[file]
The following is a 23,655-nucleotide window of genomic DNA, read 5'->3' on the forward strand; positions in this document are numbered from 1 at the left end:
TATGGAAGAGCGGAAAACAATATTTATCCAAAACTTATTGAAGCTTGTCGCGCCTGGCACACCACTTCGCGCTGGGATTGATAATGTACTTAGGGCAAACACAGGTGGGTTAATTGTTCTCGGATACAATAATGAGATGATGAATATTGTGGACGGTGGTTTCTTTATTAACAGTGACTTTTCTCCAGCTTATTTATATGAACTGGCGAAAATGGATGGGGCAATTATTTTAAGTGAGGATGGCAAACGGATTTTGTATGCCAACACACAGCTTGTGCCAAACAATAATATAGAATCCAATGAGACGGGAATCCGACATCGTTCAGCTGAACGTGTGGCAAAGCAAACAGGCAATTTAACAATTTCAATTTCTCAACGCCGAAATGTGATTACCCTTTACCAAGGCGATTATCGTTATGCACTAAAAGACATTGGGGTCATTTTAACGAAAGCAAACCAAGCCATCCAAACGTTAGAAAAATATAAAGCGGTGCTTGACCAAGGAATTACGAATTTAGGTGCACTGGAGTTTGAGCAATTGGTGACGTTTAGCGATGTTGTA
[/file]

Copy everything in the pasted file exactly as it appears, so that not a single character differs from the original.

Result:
The following is a 23,655-nucleotide window of genomic DNA, read 5'->3' on the forward strand; positions in this document are numbered from 1 at the left end:
TATGGAAGAGCGGAAAACAATATTTATCCAAAACTTATTGAAGCTTGTCGCGCCTGGCACACCACTTCGCGCTGGGATTGATAATGTACTTAGGGCAAACACAGGTGGGTTAATTGTTCTCGGATACAATAATGAGATGATGAATATTGTGGACGGTGGTTTCTTTATTAACAGTGACTTTTCTCCAGCTTATTTATATGAACTGGCGAAAATGGATGGGGCAATTATTTTAAGTGAGGATGGCAAACGGATTTTGTATGCCAACACACAGCTTGTGCCAAACAATAATATAGAATCCAATGAGACGGGAATCCGACATCGTTCAGCTGAACGTGTGGCAAAGCAAACAGGCAATTTAACAATTTCAATTTCTCAACGCCGAAATGTGATTACCCTTTACCAAGGCGATTATCGTTATGCACTAAAAGACATTGGGGTCATTTTAACGAAAGCAAACCAAGCCATCCAAACGTTAGAAAAATATAAAGCGGTGCTTGACCAAGGAATTACGAATTTAGGTGCACTGGAGTTTGAGCAATTGGTGACGTTTAGCGATGTTGTA